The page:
The Gospel of Luke is quite challenging in this way. In all of these examples, there are no moral qualifications given.

The only distinguishing mark is the amount of wealth one has relative to others. And, according to the Gospel of Luke, wealth categorically disqualifies a person from experiencing real and eternal life in the kingdom of God.

Don’t start throwing tomatoes at me! I didn’t write the text. I’m just reading what it says, plain and simple.

For some balance, we can look at today’s passage from the First Letter to Timothy.

It’s a bit more qualified. “The love of money is a root of all kinds of evil” – not ALL evil, mind you, but all kinds of evil.

And it’s not money itself which is the culprit, but the LOVE of money.

In this letter, it is not wealth itself that defiles a person, but the desire and craving to be wealthy.

And in this sense, this kind of spiritual defilement can afflict anyone, even those who currently ARE poor.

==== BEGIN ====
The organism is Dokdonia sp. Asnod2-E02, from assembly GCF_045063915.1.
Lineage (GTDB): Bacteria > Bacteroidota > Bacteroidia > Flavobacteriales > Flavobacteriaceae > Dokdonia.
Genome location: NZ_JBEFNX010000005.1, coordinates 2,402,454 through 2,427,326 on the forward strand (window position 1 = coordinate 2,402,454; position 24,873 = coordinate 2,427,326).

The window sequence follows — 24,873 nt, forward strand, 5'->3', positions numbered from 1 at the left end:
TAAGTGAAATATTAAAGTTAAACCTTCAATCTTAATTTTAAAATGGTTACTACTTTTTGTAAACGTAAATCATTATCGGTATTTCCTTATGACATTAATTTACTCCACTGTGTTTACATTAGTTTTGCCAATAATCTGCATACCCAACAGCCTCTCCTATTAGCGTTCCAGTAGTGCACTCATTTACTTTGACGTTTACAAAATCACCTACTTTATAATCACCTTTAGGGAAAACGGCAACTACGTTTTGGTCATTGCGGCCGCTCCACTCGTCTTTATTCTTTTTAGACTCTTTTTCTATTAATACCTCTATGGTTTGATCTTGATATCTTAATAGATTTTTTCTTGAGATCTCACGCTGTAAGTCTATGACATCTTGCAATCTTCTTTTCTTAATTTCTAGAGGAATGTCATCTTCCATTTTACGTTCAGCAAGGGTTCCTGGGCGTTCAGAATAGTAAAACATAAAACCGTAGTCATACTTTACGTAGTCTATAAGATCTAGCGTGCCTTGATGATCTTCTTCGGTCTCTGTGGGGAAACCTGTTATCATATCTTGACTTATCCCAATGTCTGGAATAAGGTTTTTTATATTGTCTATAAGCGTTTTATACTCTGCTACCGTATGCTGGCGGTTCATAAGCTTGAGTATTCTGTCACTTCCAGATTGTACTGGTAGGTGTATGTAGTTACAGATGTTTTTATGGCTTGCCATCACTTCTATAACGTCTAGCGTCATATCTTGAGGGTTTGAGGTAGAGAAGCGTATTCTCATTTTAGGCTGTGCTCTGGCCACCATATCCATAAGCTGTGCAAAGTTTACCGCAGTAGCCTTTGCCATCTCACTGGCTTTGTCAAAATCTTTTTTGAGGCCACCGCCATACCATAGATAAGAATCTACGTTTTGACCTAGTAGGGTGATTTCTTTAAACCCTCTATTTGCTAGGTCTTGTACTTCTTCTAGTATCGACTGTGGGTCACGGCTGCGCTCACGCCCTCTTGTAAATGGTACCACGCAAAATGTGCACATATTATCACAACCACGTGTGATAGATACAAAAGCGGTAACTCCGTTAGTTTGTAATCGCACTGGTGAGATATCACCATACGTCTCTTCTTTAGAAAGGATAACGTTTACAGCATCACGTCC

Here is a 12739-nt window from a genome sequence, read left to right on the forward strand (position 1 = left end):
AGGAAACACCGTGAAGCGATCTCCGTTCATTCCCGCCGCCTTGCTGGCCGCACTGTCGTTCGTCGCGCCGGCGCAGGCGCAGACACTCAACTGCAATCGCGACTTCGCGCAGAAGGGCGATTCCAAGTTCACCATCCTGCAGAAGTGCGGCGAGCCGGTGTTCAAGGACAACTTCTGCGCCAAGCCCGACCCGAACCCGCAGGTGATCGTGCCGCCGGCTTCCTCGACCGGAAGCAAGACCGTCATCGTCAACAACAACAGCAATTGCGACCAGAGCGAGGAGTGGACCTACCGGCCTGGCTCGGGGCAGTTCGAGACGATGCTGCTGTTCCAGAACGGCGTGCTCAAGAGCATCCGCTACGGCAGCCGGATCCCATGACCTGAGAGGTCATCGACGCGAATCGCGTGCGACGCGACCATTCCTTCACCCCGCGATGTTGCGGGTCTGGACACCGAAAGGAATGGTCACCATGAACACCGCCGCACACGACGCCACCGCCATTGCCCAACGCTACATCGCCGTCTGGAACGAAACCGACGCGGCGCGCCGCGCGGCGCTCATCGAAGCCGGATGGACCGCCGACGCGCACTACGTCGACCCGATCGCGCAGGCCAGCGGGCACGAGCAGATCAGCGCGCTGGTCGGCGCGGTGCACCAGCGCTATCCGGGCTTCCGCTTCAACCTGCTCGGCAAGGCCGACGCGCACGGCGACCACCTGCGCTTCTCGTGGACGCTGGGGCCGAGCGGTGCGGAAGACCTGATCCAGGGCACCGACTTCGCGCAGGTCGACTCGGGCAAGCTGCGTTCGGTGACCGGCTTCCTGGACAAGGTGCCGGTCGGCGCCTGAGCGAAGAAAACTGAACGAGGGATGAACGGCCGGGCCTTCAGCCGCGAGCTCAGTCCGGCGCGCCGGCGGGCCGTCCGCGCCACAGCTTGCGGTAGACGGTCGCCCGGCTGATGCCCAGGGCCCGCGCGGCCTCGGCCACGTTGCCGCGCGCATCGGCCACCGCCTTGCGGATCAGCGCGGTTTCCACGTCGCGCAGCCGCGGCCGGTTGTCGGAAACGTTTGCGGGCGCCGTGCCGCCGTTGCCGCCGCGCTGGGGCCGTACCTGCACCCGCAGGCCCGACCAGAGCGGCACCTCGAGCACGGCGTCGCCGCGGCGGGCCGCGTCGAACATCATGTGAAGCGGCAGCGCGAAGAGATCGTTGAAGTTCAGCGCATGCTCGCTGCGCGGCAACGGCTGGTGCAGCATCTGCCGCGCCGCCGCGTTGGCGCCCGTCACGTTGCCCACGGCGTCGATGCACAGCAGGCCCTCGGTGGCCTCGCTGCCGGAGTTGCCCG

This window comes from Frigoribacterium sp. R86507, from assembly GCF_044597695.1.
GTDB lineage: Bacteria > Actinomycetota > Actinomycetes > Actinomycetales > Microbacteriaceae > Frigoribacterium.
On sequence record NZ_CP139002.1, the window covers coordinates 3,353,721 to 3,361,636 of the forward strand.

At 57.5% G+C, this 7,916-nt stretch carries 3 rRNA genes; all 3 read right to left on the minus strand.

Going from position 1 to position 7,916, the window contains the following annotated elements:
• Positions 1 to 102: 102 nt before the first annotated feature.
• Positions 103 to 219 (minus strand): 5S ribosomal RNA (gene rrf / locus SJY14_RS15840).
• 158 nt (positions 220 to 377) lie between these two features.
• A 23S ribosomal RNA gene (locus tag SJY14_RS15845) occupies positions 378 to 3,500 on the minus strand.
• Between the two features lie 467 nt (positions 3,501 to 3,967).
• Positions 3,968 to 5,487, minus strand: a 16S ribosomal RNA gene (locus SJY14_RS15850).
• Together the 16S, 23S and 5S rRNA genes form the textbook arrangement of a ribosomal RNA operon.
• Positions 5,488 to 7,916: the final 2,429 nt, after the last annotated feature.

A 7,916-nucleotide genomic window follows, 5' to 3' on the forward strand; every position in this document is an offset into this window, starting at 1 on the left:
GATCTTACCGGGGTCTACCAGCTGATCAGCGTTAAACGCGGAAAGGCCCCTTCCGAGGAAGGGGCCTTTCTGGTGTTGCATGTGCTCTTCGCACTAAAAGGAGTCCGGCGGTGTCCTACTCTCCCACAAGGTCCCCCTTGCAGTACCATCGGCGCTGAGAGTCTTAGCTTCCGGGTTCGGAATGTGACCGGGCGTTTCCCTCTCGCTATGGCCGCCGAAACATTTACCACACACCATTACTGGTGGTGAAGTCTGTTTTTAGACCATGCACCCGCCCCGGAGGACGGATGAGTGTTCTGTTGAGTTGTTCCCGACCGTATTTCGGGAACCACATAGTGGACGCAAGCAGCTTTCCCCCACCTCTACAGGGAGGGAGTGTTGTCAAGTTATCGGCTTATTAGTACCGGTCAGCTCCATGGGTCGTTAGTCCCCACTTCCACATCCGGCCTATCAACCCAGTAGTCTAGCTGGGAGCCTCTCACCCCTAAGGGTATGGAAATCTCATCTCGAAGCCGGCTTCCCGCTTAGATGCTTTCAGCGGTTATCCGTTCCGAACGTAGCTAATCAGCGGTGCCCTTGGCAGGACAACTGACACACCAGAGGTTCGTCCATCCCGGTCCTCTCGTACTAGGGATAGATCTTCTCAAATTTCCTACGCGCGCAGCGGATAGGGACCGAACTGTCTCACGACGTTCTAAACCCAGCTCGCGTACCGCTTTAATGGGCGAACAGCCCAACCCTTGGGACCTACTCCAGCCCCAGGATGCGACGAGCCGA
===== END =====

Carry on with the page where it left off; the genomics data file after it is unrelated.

Now what do you think about that perspective?

I’ll bet that most of us like that one better. It comports more directly with our sense of justice and fairness.

And it reminds us of what the Lord most commonly teaches us about human nature: that it is what is found in the human heart that matters, and not necessarily any exterior qualifications.

After all, one can be dirt poor, and be bitter, angry, nasty, hateful, and spiteful.

Should that person expect to be rewarded in the kingdom of heaven?

And one who is rich can be generous, compassionate, kind, forgiving, and loving.

Do we expect such a person to be rejected by God because of the size of their stock portfolio?

No, of course not.

But let’s be clear: “those who want to be rich fall into temptation and are trapped by many senseless and harmful desires that plunge people into ruin and destruction” (1 Timothy 6:9).

That is an incredibly accurate description which has stood the test of time. Pursuing wealth means that we are not pursuing God. And it is ONLY in God that true peace, joy, happiness and contentment are found. Money can NEVER supply such things. And it never has.

“For we brought nothing into the world, so that we can take nothing out of it; but if we have food and clothing, we will be content with these” (1 Timothy 6:7-8).

Can you say these words as your own? Do you know the peace and contentment which come from God alone?

I hope and pray that you do, and that you yourself will pursue God and so “take hold of the life that really is life” (1 Timothy 6:19).  Amen.